Efforts to pass a mining bill that failed to win support from Wisconsin lawmakers last year, will be renewed in 2013 as republican lawmakers and Wisconsin Gov. Scott Walker have made the bill a top priority.
At the heart of the bill is a mining operation in northern Wisconsin that supporters say will bring hundreds of new jobs, but failed to win support last year because of environmental concerns.
Walker stopped in Green Bay, Schofield and Milwaukee on Jan. 2 in an effort to gather support for the measure in the 2013-2014 legislative session. The bill still is in draft stages, but should include only “a few tweaks” to distinguish it from last year’s Assembly bill, he said at Valley Plating and Fabricating in Green Bay.
Meanwhile, in Madison, Assembly Republican leaders said the first bill they’ll introduce this session will reform Wisconsin’s mining laws, Gannett Wisconsin Media reported.
Speaker Robin Vos and Majority Leader Scott Suder released a statement calling the bill a top priority. They said the measure will help create thousands of jobs but didn’t offer any details on what changes the bill might make.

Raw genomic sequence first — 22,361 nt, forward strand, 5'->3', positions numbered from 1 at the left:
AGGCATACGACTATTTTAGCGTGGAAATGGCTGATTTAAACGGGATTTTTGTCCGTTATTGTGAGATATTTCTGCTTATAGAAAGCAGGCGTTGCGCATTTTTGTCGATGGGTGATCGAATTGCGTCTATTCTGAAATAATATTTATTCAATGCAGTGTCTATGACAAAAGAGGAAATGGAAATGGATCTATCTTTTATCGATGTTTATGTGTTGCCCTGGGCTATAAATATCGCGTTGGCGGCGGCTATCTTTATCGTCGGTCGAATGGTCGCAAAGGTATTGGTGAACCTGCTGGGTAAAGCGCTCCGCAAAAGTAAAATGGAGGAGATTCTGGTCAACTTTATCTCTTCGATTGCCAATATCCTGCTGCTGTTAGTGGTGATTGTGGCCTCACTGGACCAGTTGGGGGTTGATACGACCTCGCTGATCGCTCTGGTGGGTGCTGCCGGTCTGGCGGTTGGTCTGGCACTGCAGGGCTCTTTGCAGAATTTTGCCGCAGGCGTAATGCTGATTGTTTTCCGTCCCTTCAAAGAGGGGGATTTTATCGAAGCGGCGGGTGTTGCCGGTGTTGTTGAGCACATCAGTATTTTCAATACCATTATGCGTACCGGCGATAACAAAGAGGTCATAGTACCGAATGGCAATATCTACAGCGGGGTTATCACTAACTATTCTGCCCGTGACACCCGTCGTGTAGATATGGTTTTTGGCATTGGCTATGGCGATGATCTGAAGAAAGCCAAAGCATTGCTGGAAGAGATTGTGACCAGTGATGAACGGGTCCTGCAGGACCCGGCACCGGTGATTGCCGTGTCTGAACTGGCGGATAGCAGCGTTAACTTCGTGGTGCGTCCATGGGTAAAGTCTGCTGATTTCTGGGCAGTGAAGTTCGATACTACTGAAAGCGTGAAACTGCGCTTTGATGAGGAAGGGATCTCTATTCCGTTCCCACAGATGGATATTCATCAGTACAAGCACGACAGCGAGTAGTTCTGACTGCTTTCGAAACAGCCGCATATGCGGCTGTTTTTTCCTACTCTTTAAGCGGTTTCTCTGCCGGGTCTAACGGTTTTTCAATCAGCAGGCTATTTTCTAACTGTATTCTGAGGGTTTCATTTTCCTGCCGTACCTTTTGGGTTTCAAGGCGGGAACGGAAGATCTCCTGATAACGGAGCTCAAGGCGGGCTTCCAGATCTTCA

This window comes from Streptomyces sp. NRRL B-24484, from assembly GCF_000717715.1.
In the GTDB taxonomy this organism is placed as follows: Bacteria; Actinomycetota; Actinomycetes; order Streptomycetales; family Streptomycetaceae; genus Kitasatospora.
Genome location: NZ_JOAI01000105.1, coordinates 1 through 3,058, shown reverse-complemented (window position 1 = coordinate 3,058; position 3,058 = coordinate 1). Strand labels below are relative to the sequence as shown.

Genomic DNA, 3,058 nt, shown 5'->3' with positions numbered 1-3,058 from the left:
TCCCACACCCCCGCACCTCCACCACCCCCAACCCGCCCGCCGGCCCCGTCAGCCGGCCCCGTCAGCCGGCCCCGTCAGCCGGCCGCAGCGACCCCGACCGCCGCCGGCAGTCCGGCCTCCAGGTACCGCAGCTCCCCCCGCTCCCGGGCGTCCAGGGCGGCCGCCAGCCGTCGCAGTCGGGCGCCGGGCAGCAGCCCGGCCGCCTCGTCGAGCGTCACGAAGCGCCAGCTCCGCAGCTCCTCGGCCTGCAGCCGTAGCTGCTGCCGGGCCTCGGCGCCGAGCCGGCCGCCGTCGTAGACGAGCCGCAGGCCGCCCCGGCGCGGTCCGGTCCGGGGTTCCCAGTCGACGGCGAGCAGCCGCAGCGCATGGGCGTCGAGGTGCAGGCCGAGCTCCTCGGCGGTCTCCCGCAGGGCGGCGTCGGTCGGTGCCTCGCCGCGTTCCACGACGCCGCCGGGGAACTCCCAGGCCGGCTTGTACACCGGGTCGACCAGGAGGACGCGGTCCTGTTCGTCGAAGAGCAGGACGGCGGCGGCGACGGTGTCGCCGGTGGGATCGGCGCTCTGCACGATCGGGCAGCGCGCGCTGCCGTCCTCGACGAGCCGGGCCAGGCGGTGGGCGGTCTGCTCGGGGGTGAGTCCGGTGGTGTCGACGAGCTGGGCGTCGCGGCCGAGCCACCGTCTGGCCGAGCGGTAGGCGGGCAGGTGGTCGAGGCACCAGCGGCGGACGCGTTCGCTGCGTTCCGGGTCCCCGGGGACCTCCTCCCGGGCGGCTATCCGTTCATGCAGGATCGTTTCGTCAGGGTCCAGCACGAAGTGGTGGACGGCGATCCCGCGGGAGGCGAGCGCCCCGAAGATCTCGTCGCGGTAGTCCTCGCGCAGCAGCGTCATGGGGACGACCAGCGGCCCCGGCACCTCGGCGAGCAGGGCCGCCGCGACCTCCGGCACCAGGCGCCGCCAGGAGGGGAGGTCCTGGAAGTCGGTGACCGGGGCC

Florida-based Goebic Taconite has been working with Republicans to open an iron mine south of Lake Superior. Company officials say the mine would create 700 jobs in the economically depressed region and Republican legislators are aiming to ease the regulatory path.
“Folks from outside of the state were trying to shut down (the bill) due to the politics of the recall,” Walker said Wednesday. “The environmental provisions had next to nothing to do with the passage of the bill. I think it was entirely politics. Fourteen senators were under tremendous pressure from Washington, D.C., forces not to pass legislation that would relate to jobs.”
With a GOP majority in both houses of the Legislature, Republicans should be able to push the legislation through.
Walker and Sen. Dave Hansen (D-Green Bay), both acknowledge a tradition of mining in the state, but Hansen said bringing the company to Wisconsin is not an “overnight solution” to the jobs situation in the state. Hansen said it will take several years before construction will begin on the mine.
Assembly Minority Leader Peter Barca (D-Kenosha), said in a statement that a bipartisan mining bill is an “important” priority for this session.
"We need to make sure the bill creates mining jobs and also protects our natural resources, as well as our tourism and agricultural economies that are so vital to Wisconsin,” Barca said.